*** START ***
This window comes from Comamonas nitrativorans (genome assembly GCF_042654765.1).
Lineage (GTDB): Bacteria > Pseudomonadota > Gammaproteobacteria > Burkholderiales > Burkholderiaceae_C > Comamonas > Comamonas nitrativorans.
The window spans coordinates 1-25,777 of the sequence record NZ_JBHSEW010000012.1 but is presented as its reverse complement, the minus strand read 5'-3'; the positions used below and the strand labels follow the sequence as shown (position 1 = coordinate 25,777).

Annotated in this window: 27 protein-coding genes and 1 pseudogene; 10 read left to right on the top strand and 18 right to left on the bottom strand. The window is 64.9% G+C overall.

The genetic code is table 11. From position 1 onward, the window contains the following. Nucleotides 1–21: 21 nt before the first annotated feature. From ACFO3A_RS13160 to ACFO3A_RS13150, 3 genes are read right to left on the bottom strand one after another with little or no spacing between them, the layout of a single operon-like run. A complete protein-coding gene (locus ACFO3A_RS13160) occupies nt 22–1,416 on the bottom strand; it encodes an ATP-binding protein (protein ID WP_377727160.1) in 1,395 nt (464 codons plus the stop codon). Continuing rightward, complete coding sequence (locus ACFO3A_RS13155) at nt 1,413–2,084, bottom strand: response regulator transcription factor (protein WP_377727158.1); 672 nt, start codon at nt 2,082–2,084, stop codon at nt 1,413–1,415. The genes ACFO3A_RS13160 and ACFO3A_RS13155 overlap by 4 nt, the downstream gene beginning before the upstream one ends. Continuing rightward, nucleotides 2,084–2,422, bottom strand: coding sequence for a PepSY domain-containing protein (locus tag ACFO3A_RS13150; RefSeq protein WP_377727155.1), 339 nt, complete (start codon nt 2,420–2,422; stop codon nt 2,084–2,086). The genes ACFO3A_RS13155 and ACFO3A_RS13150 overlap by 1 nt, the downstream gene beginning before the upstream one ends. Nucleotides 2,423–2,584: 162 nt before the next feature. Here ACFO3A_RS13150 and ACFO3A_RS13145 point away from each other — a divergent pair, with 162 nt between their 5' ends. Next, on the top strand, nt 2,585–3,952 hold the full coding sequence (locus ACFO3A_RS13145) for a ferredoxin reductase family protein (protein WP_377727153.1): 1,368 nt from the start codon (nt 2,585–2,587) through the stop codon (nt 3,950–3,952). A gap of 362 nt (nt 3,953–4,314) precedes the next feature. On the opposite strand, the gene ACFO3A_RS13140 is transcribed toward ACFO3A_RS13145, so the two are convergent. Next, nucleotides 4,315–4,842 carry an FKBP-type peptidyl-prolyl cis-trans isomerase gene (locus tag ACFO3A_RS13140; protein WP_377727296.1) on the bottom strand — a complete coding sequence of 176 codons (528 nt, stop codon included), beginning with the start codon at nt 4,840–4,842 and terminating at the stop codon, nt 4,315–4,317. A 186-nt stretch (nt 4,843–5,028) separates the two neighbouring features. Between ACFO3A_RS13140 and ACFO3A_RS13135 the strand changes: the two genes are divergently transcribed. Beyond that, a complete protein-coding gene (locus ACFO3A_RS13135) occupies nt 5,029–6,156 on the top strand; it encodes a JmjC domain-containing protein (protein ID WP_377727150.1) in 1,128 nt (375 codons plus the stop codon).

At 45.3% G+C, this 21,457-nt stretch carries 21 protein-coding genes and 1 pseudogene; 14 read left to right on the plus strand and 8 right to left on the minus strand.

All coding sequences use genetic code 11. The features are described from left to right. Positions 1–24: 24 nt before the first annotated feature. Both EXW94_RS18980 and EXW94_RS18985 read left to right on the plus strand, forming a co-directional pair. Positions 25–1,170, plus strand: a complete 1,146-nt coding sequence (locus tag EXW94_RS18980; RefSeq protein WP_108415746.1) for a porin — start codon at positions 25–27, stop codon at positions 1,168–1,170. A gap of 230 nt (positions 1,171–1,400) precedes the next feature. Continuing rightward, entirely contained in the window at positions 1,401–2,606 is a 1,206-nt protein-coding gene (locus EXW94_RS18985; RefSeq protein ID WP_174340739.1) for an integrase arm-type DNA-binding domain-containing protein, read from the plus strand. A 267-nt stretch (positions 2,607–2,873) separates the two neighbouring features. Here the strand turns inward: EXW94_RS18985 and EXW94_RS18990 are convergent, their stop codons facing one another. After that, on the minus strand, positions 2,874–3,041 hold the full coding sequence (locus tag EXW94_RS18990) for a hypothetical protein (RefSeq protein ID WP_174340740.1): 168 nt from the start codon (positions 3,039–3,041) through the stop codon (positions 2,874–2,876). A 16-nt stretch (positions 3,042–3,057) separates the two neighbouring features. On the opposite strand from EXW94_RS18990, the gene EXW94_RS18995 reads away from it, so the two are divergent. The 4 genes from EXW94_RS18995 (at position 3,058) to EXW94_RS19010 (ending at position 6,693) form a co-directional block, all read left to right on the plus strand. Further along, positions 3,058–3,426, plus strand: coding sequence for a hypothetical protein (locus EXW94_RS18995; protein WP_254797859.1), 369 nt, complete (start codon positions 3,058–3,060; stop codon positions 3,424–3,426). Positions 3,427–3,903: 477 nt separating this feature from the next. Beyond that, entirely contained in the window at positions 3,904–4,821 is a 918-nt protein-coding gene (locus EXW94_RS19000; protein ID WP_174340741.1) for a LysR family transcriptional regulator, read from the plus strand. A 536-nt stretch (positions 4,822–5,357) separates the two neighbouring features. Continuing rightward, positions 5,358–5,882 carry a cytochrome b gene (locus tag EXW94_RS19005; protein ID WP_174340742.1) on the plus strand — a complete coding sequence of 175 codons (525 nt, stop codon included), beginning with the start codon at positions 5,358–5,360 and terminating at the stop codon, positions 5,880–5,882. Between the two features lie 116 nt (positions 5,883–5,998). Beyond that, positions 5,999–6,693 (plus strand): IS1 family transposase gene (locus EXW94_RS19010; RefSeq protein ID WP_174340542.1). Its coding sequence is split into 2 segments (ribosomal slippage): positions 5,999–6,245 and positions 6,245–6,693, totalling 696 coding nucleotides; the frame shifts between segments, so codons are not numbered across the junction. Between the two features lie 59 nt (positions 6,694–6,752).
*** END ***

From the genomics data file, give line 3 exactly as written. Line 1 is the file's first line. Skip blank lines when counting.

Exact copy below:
The window spans coordinates 1-25,777 of the sequence record NZ_JBHSEW010000012.1 but is presented as its reverse complement, the minus strand read 5'-3'; the positions used below and the strand labels follow the sequence as shown (position 1 = coordinate 25,777).